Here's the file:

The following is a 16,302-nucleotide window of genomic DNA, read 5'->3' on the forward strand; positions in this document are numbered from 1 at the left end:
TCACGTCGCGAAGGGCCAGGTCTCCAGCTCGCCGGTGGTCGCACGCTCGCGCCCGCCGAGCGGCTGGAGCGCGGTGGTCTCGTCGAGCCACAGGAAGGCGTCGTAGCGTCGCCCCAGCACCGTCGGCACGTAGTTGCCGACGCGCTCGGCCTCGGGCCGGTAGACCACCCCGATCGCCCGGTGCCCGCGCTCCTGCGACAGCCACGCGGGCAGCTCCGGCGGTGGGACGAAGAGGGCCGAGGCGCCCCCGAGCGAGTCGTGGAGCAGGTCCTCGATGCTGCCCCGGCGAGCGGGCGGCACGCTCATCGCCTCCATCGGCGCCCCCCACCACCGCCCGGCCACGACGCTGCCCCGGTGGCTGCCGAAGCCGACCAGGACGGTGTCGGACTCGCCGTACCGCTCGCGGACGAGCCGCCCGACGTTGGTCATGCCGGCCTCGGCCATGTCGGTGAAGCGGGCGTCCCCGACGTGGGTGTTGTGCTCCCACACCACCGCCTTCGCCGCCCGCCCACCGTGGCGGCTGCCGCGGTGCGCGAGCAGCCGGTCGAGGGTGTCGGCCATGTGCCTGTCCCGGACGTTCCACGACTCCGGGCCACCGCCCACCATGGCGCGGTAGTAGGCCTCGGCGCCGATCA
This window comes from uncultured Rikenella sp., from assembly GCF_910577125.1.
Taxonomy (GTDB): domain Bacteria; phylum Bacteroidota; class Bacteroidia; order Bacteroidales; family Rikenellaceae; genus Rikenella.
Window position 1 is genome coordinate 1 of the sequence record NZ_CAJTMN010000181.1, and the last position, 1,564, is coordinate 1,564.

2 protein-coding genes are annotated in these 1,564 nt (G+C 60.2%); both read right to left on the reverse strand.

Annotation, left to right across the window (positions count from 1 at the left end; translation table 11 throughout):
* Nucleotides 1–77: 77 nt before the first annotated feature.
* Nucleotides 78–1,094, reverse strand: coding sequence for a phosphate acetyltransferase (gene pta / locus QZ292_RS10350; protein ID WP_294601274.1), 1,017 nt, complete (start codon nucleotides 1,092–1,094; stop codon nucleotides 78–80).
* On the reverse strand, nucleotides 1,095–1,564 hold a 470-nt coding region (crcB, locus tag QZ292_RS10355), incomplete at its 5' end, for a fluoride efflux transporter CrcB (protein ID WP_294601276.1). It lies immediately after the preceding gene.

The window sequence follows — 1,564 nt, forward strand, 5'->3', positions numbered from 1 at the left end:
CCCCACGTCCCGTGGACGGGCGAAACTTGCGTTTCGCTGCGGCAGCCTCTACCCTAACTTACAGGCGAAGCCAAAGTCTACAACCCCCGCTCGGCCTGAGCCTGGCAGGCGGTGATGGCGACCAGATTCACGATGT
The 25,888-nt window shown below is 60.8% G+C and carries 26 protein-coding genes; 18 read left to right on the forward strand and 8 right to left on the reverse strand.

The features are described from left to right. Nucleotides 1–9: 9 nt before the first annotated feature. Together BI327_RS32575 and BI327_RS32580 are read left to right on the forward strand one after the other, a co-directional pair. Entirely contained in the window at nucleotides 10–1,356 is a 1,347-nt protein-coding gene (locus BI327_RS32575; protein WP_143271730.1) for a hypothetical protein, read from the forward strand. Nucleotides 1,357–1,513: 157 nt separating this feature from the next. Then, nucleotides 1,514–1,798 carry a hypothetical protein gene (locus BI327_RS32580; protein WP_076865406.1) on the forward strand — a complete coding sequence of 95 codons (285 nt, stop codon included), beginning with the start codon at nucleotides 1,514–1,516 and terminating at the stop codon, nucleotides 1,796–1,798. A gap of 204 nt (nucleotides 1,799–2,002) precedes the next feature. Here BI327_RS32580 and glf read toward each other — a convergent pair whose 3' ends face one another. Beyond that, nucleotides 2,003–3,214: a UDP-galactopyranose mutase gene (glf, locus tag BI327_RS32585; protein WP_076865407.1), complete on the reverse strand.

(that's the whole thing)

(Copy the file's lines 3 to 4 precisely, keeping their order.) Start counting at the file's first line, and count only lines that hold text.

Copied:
This window comes from uncultured Rikenella sp., from assembly GCF_910577125.1.
Taxonomy (GTDB): domain Bacteria; phylum Bacteroidota; class Bacteroidia; order Bacteroidales; family Rikenellaceae; genus Rikenella.